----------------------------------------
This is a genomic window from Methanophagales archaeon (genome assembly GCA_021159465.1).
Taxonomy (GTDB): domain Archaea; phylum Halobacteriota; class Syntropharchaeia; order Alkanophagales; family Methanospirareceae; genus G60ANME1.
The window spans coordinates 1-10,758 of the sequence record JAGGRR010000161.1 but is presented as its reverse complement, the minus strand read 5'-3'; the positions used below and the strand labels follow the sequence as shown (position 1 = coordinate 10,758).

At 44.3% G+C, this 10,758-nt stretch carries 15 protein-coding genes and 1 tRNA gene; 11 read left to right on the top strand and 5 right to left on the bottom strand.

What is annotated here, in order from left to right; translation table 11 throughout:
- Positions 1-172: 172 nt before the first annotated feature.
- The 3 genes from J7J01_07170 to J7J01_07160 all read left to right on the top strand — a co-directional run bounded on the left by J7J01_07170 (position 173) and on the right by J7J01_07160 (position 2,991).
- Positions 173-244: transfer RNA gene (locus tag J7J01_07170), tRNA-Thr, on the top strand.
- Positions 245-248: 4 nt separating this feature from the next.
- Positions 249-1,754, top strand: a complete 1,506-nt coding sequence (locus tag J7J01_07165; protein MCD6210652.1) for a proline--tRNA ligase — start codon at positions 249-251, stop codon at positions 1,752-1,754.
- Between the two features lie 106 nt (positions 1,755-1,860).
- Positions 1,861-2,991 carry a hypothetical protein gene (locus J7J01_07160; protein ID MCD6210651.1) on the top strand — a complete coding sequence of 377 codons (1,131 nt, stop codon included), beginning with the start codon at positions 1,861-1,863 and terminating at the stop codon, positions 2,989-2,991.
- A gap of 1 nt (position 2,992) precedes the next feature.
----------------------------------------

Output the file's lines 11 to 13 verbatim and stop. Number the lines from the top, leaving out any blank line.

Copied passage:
- Between the two features lie 106 nt (positions 1,755-1,860).
- Positions 1,861-2,991 carry a hypothetical protein gene (locus J7J01_07160; protein ID MCD6210651.1) on the top strand — a complete coding sequence of 377 codons (1,131 nt, stop codon included), beginning with the start codon at positions 1,861-1,863 and terminating at the stop codon, positions 2,989-2,991.
- A gap of 1 nt (position 2,992) precedes the next feature.